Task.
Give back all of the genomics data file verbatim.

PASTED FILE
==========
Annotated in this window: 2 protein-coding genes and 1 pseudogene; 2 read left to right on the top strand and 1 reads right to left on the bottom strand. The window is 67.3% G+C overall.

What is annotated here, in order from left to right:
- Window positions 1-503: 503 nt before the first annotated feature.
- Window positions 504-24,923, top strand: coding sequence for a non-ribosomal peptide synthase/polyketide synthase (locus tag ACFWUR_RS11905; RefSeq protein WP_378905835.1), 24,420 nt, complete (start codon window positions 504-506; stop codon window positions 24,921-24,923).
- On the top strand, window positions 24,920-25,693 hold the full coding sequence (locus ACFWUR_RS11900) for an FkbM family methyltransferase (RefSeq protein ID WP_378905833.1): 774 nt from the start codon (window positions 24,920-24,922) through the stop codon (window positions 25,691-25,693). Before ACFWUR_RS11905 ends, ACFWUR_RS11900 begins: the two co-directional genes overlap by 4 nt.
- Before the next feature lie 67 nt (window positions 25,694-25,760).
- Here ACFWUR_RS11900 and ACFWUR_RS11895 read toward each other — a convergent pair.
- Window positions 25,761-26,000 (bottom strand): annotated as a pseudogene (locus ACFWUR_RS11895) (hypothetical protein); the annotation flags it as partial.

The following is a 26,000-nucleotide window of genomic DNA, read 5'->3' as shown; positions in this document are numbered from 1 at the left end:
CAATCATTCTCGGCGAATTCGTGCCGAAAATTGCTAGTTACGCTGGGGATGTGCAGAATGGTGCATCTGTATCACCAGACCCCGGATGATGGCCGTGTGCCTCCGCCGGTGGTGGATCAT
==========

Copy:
Annotated in this window: 2 protein-coding genes and 1 pseudogene; 2 read left to right on the top strand and 1 reads right to left on the bottom strand. The window is 67.3% G+C overall.

What is annotated here, in order from left to right:
- Window positions 1-503: 503 nt before the first annotated feature.
- Window positions 504-24,923, top strand: coding sequence for a non-ribosomal peptide synthase/polyketide synthase (locus tag ACFWUR_RS11905; RefSeq protein WP_378905835.1), 24,420 nt, complete (start codon window positions 504-506; stop codon window positions 24,921-24,923).
- On the top strand, window positions 24,920-25,693 hold the full coding sequence (locus ACFWUR_RS11900) for an FkbM family methyltransferase (RefSeq protein ID WP_378905833.1): 774 nt from the start codon (window positions 24,920-24,922) through the stop codon (window positions 25,691-25,693). Before ACFWUR_RS11905 ends, ACFWUR_RS11900 begins: the two co-directional genes overlap by 4 nt.
- Before the next feature lie 67 nt (window positions 25,694-25,760).
- Here ACFWUR_RS11900 and ACFWUR_RS11895 read toward each other — a convergent pair.
- Window positions 25,761-26,000 (bottom strand): annotated as a pseudogene (locus ACFWUR_RS11895) (hypothetical protein); the annotation flags it as partial.

The following is a 26,000-nucleotide window of genomic DNA, read 5'->3' as shown; positions in this document are numbered from 1 at the left end:
CAATCATTCTCGGCGAATTCGTGCCGAAAATTGCTAGTTACGCTGGGGATGTGCAGAATGGTGCATCTGTATCACCAGACCCCGGATGATGGCCGTGTGCCTCCGCCGGTGGTGGATCAT